The set of differential equations, Eqs. (1)-(9) are discretized using the finite volume method. The gas velocity and pressure field coupling are solved using the SIMPLE algorithm (Mealaen, 1992). For all equations, the discretized algebraic equations are determined using the power law scheme (Mealaen, 1992). The system of algebraic equations were solved using the line-by-line iterative procedure based on the tri-diagonal algorithm. The convergence criterion assumed a maximum error of 10-5 for the momentum and energy equations, in addition to a mass balance of the individual species of less than 1%. The numerical grid was selected by continuous refinement until the average error reached less than 1%. The solution algorithm uses the iterative sequence of updating all properties and interphase interactions of momentum, mass and energy by calculating all the source terms based on the actual variables, thus solving the momentum, chemical species and energy for all phases and updating all variables. Repeat this procedure until convergence of all variables is achieved.

3. Results and discussions

The numerical results are presented comparing the use of 3 pellets with similar geometalurgical characteristics and distinguished size distributions. Figure 3 shows the size distributions for pellets A, B and C. Pellet A is a typical raw material used in the shaft furnace. Pellets B and C are obtained by controlling the green pellet formation and sieving after firing. Figure 4 shows the gas flow and temperature distributions for the reference operation with pellet A. The inner temperature condition and the average gas composition at the outlet agreed with the industrial data within a 2% of average error. The productivity and mass flow rates of solid materials are in agreement with the industrial data within 1%. Figures 4, 5 and 6 comparatively show the gas flow rates and temperature distributions for the size distributions presented in Figures 3 (a), (b) and (c), respectively. As can be observed, the inner temperature of the central region of the reactor decreased for the distributions shown in Figures 3 (b) and (c). The reason for such behavior is mainly due to the changes in the gas flow rates. It is worthy to mention that the metallization was aimed constant and the solid inflow was adjusted, which promotes inner temperature and gas flow changes, as evidenced in Figures. 4, 5 and 6.

Figure 3 Granulometric fractions distributions for the comparison of 3 pellets with similar geometallurgy characteristics.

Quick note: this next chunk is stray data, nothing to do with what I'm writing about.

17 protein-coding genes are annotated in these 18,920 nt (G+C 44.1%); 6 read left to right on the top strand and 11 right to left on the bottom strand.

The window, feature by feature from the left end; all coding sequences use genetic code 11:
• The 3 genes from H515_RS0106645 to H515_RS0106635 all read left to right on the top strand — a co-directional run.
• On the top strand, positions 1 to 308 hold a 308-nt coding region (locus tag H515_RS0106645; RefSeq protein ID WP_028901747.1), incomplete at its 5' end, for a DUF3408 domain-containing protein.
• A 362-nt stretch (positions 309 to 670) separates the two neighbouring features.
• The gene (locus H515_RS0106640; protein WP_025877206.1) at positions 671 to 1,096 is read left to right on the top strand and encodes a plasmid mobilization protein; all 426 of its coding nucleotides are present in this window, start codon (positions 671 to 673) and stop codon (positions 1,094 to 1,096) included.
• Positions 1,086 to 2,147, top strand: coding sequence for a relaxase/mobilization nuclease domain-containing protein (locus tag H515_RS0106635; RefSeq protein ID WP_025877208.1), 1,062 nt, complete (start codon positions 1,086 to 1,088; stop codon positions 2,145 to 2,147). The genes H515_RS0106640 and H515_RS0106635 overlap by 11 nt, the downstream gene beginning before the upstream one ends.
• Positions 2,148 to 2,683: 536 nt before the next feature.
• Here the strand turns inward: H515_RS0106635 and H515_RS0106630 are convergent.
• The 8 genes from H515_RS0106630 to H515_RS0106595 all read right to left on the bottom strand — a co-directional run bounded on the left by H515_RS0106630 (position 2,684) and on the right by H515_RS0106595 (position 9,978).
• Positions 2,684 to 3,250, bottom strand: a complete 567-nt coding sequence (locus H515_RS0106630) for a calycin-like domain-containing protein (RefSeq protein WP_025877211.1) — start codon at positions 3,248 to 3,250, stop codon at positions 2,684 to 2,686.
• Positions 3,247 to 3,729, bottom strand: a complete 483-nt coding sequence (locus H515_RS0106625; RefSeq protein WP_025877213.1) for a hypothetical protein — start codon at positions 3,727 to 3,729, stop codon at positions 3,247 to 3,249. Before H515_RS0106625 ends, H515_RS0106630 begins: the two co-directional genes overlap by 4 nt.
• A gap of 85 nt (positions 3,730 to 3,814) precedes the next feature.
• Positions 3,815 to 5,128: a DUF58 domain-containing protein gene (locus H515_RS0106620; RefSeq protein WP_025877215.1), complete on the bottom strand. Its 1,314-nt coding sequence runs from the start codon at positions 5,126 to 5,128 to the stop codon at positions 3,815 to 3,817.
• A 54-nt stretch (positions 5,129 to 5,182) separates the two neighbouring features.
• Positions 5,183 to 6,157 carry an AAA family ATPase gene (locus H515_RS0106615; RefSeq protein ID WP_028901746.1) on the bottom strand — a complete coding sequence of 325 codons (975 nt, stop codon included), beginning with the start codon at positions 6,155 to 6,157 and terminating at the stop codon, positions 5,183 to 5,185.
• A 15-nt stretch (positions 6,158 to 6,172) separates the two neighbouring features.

Figure 4 Gas flow characteristics and temperature distributions for the operation with 90% pellet A and 10% lump ore. Actual shaft furnace operational conditions - Reference case for the simulations. 

Figure 5 Gas flow characteristics and temperature distributions for the operation with 90% pellet B and 10% lump ore- Same operational conditions for the reference case. 

Figure 6 Gas flow characteristics and temperature distributions for the operation with 90% pellet C and 10% of lump ore - Same operational conditions for the reference case. 

The gas flow rates at the inlet are imposed as boundary conditions and the outlet mass flow rate was compared with the measured one with agreement discrepancy of less than 5%. This discrepancy is explained due to the complex reactions and rate equations taking into account the local variables, which are measured under conditions that simulate the process parameters.

Figures 5 and 6 show the inner variables for pellets B and C, respectively. As can be observed, when the granulometric distribution is narrowed, the temperature profile moves upward. The reason for this behavior is attributed to the enhanced heat and mass transfer due to more uniformity of the gas flow.

Figure 7 shows the self-catalytic effect by adding CH4 and O2 in the bustle zone which promotes reactions of gas reforming and post combustion of H2, CO which supply heat for enhancing the reduction zone temperature.

Figure 7 Effect of the self-catalytic reactions (1.8% CH4 and 1.5 % O2 added to flow rate). 

This technology can be used with restriction due to the possibility of excessively increasing the temperature and hence allowing the clustering phenomena. However, as can be observed in Fig. 7, the temperature distribution in the reduction zone is restored and well distributed allowing better reduction conditions within the reactor with operation stability. In this study, Fig. 7 shows that under these operational conditions, the performance of the reactor can be improved. The self-catalytic effect is mainly obtained with the reduced iron in the transition zone of the reactor acting as an activated surface for the CH4 reforming reactions and the partial combustion furnishes additional energy for the reforming reactions.

4. Conclusions

This paper analyzed the shaft furnace for direct reduction as a multiphase multicomponent momentum, energy and mass transfer reactor by applying a comprehensive mathematical model. The effect of process variables and raw materials were investigated. The model indicated that further improvements on the energy efficiency and environmental benefits could be obtained by using self-catalytic reactions and compensation of the heat supply using partial combustion of natural gas with oxygen up to 1.5% on the reducing gas inlet for the same metallization of the DRI product.

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Received: December 23, 2015; Accepted: May 11, 2016